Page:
Unfortunately, due to corruption and scandal, a new Neo-Gothic facade wasn’t rebuilt until the 19th century. In the interim, for 300 years, the front facade was just raw brownstone.
In the Duomo Museum, you can see a giant reconstruction of Arnolfo’s facade that was torn down, along with the statues that once adorned it.
The 19th century facade is an extravaganza of Neo-Gothic decoration, too much to even try to describe. It has a large Rose window and smaller Rosette windows.
There are three main doors, or portals. The portals have lunettes with architraves and mosaic decoration.
The main portal has over-the-top Gothic decoration with Mary, saints, popes, and trumpeters. On both sides of the bronze doors in tabernacles are statues of the Florence’s patron saints: St. Reparata on the left and St. Zenobius on the right.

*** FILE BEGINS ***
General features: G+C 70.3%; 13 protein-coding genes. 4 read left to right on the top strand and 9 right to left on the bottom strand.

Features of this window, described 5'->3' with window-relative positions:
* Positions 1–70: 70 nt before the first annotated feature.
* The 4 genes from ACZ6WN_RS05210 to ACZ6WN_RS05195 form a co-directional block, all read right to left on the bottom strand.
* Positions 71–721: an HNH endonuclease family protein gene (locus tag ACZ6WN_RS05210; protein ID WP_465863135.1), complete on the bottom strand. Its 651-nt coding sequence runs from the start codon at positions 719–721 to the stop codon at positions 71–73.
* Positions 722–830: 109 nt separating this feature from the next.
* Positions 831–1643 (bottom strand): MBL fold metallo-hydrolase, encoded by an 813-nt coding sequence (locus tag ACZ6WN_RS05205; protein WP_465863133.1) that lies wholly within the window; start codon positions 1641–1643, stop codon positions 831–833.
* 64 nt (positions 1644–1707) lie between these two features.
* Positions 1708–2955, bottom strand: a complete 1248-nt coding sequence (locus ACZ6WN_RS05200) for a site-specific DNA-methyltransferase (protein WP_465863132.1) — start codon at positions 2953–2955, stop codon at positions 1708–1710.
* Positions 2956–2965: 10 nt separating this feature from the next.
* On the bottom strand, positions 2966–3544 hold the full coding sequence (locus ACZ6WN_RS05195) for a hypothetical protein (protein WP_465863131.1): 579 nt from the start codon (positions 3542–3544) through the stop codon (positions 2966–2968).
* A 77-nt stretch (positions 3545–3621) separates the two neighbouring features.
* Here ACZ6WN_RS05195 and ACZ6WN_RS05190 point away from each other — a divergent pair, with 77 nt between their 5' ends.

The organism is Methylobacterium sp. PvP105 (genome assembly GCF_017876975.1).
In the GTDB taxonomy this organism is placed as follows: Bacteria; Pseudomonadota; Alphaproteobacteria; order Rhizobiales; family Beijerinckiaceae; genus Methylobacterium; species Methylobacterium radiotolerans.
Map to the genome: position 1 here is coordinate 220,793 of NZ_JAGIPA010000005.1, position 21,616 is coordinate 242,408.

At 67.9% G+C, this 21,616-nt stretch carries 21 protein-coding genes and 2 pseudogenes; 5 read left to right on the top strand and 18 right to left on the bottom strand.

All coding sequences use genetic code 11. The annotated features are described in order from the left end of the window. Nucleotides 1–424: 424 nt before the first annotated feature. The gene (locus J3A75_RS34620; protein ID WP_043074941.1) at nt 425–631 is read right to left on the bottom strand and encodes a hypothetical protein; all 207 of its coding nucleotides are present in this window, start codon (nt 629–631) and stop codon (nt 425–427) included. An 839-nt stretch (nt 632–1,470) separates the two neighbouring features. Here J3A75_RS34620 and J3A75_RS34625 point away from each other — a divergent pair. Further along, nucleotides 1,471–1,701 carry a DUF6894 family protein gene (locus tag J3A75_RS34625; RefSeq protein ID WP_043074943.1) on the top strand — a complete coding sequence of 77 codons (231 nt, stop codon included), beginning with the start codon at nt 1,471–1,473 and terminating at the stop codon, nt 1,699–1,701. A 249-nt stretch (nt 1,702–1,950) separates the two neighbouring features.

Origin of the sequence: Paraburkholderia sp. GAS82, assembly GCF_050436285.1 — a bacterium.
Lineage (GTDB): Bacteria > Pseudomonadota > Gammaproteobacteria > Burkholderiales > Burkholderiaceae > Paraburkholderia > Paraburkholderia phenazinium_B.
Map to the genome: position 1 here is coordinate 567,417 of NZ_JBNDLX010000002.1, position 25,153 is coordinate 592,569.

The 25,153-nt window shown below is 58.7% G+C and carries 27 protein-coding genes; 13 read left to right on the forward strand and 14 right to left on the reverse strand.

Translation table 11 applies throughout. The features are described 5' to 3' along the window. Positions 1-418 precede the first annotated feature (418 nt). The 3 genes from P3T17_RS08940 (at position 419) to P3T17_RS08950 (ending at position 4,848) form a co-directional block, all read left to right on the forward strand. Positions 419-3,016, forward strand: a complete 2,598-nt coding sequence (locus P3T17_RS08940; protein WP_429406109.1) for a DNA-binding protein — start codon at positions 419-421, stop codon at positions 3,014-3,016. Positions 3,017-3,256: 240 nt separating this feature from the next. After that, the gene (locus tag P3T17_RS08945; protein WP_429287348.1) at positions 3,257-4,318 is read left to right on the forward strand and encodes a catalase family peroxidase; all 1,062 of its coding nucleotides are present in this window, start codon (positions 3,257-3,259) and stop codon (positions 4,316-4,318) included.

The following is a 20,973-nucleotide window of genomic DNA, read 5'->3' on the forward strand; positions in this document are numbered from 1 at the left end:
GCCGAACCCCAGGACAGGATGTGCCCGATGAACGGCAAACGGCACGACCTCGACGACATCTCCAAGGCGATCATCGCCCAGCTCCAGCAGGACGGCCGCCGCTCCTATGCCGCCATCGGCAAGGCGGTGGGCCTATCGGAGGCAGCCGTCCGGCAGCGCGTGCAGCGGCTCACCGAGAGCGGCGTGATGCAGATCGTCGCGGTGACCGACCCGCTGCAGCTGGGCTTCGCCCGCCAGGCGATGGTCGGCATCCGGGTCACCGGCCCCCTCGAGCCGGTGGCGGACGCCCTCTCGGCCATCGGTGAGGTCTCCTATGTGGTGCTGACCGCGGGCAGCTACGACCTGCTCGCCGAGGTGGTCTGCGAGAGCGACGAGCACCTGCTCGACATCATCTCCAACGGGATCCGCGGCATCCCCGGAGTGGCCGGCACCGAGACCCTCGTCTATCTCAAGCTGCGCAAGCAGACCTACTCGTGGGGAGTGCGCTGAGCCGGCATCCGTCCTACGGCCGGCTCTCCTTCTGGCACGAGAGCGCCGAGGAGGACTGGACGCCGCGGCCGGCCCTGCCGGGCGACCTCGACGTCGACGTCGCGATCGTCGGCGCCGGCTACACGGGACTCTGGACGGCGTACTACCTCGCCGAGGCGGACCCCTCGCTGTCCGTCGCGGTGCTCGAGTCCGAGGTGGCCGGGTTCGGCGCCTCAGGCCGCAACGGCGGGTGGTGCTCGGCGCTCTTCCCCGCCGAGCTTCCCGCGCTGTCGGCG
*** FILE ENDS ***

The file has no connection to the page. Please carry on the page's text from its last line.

For awhile, Florence Cathedral was the largest church in the world. But, then St. Peter’s Basilica in Rome, blew it away.
3. Facade Sculptures
On the original 14th century facade, the sculptures were created by the greatest artists of the day — Arnolfo di Cambio, Donatello, and Nanni di Banco. The sculptures reflect the transition from the Gothic to the early Renaissance style. If you want to see these statues in person, the original works are now in the Duomo Museum.
The sculpture in the middle of the reconstructed facade is Arnolfo’s famous Madonna With the Glass Eyes, dating from around 1300. It’s one of the most famous sculptures in history. Arnolfo introduced naturalism and paid attention to anatomy, unlike the prior Byzantine style.